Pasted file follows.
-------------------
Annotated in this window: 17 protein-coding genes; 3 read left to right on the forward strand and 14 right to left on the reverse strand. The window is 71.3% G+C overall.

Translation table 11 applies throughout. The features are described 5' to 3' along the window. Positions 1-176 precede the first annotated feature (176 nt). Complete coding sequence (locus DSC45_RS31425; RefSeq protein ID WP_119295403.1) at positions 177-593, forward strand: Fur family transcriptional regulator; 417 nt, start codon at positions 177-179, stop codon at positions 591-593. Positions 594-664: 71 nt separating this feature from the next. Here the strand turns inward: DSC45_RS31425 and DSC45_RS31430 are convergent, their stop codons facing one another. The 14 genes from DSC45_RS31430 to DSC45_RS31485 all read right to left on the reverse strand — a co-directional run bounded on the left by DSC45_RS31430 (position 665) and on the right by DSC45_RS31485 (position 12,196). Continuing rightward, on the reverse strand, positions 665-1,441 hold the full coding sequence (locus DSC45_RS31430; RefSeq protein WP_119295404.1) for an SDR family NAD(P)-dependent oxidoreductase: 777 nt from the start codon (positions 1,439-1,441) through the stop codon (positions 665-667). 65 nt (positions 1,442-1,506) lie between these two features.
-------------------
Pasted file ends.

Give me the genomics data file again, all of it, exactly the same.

Annotated in this window: 17 protein-coding genes; 3 read left to right on the forward strand and 14 right to left on the reverse strand. The window is 71.3% G+C overall.

Translation table 11 applies throughout. The features are described 5' to 3' along the window. Positions 1-176 precede the first annotated feature (176 nt). Complete coding sequence (locus DSC45_RS31425; RefSeq protein ID WP_119295403.1) at positions 177-593, forward strand: Fur family transcriptional regulator; 417 nt, start codon at positions 177-179, stop codon at positions 591-593. Positions 594-664: 71 nt separating this feature from the next. Here the strand turns inward: DSC45_RS31425 and DSC45_RS31430 are convergent, their stop codons facing one another. The 14 genes from DSC45_RS31430 to DSC45_RS31485 all read right to left on the reverse strand — a co-directional run bounded on the left by DSC45_RS31430 (position 665) and on the right by DSC45_RS31485 (position 12,196). Continuing rightward, on the reverse strand, positions 665-1,441 hold the full coding sequence (locus DSC45_RS31430; RefSeq protein WP_119295404.1) for an SDR family NAD(P)-dependent oxidoreductase: 777 nt from the start codon (positions 1,439-1,441) through the stop codon (positions 665-667). 65 nt (positions 1,442-1,506) lie between these two features.